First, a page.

Ice fishers are out in full force this week pursuing rainbow trout on Cleveland Metropark lakes and ponds. On Dec. 13 Metroparks stocked rainbow trout in Wallace (1,400 pounds) and Ranger (100 pounds) lakes and on Dec. 19 they stocked Shadow (750 pounds), Ledge (600 pounds), and Judge’s (150 pounds) lakes. The size of the trout averages from 1-2 pounds, with a few larger. The second (and final) round of winter trout will go into the same lakes around late January/early February. Trout are also available at Ohio & Erie Canal fishing area down the hill from CanalWay Visitor Center off E. 49th Street.
Trout have been biting on PowerBait, jigs tipped with a few maggots/waxworms, and smallish jigging spoons (such as Forage Minnow and Swedish Pimple). Note the current seasonal trout regulations: Lake Erie and all streams two/day, minimum size 12 inches (this includes steelhead); three/day, no size limit at Wallace, Ledge, Judge’s and Ranger lakes; and five/day, no size limit at Shadow Lake and Ohio & Erie Canal. A second (and final) round of winter trout will be released in about a month.
Most state conservation agencies recommend at least four inches of solid ice before anglers should venture out to ice fish, and in Cleveland Metroparks it is the angler’s responsibility to check that. One method is to use a spud bar near shore and check the ice thickness, and if it is greater than four inches then walk out a little further and check again. Ice is often thinnest right at the water’s edge and around inlets and outlets of the waterbody. If the spud bar goes through in one hard strike it is a red flag that you need to get out of that area immediately. Other safety tips are to carry a set of ice spikes on a cord around your neck, fish with a friend, let someone know where you’ll be, and focus on areas near where other anglers are already fishing.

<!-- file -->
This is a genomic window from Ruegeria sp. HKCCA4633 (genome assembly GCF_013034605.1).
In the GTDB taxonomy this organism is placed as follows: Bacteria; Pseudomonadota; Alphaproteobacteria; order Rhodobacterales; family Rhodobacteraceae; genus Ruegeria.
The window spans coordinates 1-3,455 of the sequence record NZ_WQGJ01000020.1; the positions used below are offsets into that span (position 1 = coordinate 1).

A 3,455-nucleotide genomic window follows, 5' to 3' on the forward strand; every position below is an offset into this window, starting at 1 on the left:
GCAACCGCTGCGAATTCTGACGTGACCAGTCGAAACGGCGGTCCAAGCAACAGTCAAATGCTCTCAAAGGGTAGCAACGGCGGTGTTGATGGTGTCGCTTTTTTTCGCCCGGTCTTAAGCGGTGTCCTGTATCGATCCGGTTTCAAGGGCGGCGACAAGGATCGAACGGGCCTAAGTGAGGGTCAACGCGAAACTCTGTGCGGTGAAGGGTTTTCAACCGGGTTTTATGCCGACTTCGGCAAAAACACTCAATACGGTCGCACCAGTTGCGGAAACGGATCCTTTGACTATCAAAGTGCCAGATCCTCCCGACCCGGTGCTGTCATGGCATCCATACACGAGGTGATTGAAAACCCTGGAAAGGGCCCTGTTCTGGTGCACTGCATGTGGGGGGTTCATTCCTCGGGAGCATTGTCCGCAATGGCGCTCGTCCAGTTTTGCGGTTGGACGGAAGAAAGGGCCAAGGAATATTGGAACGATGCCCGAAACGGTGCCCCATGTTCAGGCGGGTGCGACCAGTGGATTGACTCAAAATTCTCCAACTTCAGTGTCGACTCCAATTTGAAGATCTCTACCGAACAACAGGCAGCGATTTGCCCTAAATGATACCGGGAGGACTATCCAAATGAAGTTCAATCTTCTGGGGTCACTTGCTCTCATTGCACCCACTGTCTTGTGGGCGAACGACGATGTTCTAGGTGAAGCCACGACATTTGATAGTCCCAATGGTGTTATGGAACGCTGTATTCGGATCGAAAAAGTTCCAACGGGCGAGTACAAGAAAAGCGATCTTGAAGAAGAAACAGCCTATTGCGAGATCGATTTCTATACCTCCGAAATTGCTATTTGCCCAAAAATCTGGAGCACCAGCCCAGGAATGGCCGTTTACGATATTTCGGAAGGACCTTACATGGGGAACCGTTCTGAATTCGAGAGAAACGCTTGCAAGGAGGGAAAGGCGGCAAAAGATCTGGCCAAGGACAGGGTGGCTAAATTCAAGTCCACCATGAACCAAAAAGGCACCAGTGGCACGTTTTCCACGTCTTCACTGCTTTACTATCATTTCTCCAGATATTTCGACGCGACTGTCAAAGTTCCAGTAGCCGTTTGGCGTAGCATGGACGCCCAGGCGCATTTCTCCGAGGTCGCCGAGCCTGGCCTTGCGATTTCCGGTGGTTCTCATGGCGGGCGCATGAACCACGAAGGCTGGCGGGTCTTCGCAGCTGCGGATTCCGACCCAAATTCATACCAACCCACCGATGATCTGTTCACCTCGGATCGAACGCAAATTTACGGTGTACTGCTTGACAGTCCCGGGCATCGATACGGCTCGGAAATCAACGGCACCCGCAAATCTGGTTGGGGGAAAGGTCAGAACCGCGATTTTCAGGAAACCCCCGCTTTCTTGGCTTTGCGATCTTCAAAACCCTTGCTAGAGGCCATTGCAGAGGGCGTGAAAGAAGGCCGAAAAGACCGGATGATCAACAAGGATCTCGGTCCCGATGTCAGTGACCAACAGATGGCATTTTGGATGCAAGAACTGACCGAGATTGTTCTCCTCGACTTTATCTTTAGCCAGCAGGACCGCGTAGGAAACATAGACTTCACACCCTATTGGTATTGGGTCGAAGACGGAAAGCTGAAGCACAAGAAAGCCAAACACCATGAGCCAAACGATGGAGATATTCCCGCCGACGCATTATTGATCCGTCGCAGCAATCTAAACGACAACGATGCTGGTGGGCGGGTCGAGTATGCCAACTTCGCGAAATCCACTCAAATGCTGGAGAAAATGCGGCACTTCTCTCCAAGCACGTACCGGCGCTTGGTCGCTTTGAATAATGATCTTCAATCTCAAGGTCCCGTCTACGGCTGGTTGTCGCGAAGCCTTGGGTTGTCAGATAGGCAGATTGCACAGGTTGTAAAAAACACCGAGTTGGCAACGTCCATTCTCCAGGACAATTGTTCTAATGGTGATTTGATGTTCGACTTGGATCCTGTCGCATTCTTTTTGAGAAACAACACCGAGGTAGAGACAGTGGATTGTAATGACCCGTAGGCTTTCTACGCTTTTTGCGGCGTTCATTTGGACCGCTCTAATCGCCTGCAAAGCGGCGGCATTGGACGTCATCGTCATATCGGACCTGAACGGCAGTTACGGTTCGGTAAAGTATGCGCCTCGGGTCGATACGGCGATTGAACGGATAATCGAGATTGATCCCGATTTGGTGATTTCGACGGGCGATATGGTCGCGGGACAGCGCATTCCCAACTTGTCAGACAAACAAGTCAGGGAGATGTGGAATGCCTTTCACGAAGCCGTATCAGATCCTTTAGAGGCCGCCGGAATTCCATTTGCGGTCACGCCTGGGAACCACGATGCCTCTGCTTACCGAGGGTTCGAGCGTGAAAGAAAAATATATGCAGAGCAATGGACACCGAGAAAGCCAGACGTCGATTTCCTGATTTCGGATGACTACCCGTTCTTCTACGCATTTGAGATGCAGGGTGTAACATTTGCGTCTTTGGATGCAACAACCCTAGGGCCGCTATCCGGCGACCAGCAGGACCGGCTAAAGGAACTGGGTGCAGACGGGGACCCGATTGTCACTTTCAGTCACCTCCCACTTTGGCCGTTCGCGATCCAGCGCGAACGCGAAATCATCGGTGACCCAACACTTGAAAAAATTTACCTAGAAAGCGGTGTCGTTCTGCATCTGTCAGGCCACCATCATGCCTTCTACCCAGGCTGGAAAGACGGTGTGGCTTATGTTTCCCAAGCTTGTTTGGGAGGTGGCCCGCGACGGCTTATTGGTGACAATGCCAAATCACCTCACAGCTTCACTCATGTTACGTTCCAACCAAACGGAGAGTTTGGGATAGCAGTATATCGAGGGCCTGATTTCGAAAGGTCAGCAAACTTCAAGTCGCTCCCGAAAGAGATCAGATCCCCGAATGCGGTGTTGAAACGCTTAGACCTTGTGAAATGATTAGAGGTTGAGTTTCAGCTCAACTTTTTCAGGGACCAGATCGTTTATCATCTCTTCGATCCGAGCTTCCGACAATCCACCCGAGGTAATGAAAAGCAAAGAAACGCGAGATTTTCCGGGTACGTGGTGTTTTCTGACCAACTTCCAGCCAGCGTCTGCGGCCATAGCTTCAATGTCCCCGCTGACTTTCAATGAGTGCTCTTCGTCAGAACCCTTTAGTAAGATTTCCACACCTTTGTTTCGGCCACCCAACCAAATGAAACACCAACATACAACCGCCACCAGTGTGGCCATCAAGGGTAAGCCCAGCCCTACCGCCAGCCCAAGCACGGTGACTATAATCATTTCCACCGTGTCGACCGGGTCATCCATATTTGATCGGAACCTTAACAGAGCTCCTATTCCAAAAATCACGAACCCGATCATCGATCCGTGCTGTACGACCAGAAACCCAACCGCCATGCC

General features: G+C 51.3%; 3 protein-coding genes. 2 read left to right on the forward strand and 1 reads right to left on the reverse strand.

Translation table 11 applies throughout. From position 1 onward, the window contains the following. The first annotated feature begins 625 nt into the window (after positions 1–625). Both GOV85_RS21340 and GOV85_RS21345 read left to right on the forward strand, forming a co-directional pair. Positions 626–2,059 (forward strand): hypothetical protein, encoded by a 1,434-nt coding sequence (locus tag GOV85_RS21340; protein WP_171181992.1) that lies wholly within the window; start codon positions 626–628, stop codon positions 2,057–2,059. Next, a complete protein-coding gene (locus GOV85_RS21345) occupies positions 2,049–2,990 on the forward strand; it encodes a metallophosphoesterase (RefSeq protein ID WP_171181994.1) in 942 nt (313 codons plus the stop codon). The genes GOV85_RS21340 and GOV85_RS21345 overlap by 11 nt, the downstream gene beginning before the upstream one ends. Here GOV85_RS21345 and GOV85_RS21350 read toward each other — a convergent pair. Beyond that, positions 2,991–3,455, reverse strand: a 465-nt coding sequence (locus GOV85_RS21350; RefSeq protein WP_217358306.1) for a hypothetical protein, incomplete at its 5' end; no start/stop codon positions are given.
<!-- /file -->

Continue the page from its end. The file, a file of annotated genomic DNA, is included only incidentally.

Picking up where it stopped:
Cleveland Metroparks, www.clevelandmetroparks.com
Lake St. Clair (Michigan)
Ice is finally forming on Lake St. Clair. The lake is not freezing evenly and anglers report anywhere from two to six inches. A good perch bite has been reported by anglers fishing off 11 Mile Road, Metro Beach, and in the canals around Metro Beach. Bluegills and panfish have been caught in front of the Raft Bar in Anchor Bay. Anglers also report a good perch bite on the Detroit River in the canals at Belle Isle. A few nice crappies have been caught, too.
Irish Hills Area (Mich.)
Lakes are freezing in Jackson County, but snow didn’t help the cause. With frigid temperatures in the forecast, anglers were hoping to get out on safe ice by the first week of January. There was about six inches of snow on the ground. The late archery deer season has been slow due to frigid temperatures keeping hunters indoors.